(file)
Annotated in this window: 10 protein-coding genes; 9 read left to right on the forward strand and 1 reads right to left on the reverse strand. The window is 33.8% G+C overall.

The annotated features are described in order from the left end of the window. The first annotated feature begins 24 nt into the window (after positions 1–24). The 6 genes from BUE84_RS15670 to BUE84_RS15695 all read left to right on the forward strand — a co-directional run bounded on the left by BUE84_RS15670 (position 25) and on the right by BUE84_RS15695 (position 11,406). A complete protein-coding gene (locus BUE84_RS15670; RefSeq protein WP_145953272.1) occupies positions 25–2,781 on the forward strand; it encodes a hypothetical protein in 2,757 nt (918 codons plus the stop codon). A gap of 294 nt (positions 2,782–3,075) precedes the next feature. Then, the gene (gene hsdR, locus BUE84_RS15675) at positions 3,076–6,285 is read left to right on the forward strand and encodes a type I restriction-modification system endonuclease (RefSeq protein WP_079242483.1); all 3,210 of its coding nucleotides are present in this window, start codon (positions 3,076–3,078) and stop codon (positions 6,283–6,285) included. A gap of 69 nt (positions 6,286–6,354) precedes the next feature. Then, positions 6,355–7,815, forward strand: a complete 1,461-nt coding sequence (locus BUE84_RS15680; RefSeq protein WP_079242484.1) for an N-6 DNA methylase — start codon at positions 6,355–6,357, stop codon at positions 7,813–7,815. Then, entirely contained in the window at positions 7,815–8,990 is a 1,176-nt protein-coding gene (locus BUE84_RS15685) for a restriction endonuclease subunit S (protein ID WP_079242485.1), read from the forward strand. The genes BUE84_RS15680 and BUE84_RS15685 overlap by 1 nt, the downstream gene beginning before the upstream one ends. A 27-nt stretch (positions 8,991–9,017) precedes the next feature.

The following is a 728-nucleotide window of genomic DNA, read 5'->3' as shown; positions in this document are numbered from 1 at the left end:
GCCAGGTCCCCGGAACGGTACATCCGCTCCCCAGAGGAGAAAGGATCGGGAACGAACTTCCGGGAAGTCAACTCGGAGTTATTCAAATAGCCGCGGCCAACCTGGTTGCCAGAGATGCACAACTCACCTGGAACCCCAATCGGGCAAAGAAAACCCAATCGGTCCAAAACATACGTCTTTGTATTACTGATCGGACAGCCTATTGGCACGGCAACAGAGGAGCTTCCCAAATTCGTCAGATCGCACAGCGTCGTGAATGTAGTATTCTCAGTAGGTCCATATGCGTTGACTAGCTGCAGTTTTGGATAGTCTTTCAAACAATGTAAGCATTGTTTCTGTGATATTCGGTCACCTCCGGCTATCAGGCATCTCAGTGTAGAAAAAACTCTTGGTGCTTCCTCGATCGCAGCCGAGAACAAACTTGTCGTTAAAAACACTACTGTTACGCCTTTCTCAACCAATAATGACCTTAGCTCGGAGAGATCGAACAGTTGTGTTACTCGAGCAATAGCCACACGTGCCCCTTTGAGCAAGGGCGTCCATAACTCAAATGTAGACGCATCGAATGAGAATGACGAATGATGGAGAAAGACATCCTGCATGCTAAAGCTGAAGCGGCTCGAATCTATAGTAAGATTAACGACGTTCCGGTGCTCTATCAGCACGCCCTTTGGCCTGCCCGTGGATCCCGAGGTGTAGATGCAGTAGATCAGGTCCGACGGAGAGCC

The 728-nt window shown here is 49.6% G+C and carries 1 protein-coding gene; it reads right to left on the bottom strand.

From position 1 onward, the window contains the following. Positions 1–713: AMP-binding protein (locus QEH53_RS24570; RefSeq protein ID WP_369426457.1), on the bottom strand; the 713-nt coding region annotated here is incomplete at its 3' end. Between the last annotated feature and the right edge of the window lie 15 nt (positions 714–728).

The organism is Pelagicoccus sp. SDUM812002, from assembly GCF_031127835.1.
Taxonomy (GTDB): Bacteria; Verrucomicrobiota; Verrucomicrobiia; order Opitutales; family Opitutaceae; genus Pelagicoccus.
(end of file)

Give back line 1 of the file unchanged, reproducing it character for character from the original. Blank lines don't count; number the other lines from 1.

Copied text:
Annotated in this window: 10 protein-coding genes; 9 read left to right on the forward strand and 1 reads right to left on the reverse strand. The window is 33.8% G+C overall.